WINDSOR, Ont. — A southern Ontario man says he plans to keep using live sheep in his floats, despite receiving numerous complaints following two parades on Canada Day.
Dave Szusz is the publisher of the Windsor, Ont., edition of The Shepherd’s Guide, a directory of Christian businesses, and for the past 11 years he has entered floats in local parades that feature a three-metre-tall blow-up statue of Jesus holding a baby sheep and four to six real sheep.
At Christmas time, his float also includes a manger with a real baby, Szusz said.
But on Canada Day this year, DJ and animal rights activist Dan MacDonald posted on Facebook that the treatment of the sheep was depressing and he encouraged people to contact Szusz, which prompted a flood of complaints.
The man’s response is anything but sheepish.
“It was a target against me, which is fine, they can go ahead and take me on,” said Szusz, adding he’d go to court or do whatever he needs to to prove he hasn’t hurt the sheep.
MacDonald said he didn’t see the float in person, but saw complaints about it — with photos and video — on social media.
“I thought it was kind of sad to see sheep out with very loud blasting music, out in the heat in the city,” he said. “Animals being used as entertainment is something that always rubs me the wrong way.”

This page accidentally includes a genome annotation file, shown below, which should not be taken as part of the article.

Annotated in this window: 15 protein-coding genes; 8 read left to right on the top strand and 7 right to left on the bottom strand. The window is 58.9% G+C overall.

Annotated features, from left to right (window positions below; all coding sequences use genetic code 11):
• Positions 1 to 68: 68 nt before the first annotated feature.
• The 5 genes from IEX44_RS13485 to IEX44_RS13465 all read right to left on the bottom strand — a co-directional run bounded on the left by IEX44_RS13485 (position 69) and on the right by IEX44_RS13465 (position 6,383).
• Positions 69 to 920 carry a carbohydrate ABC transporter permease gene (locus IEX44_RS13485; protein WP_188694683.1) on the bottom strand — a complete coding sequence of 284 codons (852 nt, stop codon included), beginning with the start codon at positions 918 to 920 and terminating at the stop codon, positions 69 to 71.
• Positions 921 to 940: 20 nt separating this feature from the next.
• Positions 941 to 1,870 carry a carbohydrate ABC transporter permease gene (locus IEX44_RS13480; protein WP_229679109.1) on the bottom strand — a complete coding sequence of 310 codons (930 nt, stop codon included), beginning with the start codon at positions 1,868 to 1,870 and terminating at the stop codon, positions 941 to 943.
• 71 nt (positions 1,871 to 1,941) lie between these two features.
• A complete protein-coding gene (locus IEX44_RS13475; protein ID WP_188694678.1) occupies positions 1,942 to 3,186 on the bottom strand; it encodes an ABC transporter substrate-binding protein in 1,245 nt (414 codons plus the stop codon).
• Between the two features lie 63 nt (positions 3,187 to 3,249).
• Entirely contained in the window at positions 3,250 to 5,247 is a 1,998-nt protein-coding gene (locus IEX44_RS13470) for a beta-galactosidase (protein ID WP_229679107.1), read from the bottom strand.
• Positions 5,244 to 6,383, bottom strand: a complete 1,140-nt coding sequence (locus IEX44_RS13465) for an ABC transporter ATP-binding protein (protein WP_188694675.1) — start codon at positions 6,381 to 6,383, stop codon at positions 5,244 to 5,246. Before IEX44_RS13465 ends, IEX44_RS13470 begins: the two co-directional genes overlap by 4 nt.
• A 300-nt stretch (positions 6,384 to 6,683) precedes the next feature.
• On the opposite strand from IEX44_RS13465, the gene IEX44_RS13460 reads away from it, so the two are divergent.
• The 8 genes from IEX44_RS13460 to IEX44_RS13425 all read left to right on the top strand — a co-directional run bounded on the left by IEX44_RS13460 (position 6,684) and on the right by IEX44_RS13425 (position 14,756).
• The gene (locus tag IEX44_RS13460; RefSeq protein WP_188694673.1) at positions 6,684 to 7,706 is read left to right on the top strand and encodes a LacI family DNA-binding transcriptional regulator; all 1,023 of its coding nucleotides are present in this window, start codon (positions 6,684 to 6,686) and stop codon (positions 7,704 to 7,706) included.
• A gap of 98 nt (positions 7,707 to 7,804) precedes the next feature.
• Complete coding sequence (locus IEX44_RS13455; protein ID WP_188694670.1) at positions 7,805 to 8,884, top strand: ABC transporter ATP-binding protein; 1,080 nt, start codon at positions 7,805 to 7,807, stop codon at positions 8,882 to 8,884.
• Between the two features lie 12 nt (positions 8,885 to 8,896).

But Szusz said there’s a shelter on the float that keeps the sheep out of the sun and the music — which he says came from the float behind him — doesn’t bother them.
He said he doesn’t understand MacDonald’s concern that sheep don’t belong in a city.
“Well, I mean, come on, why would that make a difference?” he said.
Some of the complaints reached the Windsor/Essex County Humane Society. Executive director Melanie Coulter said her organization is investigating, but hasn’t found any indication so far that the sheep were in distress.
In the meantime, the two men have talked and found some common ground, agreeing that some of the complaints directed at Szusz were out of line, as they focused on his Christianity, rather than the sheep.
“Religion, for me, had absolutely nothing to do with this,” said MacDonald, adding he apologized to Szusz for the remarks others made about his faith.
“I think what they were doing was just trying to find an excuse to complain,” Szusz said. “This day and age, unfortunately, a lot of that goes on.”
While MacDonald said he still hopes Szusz will stop using live sheep one day, Szusz said he plans to enter his float as usual in another parade next weekend.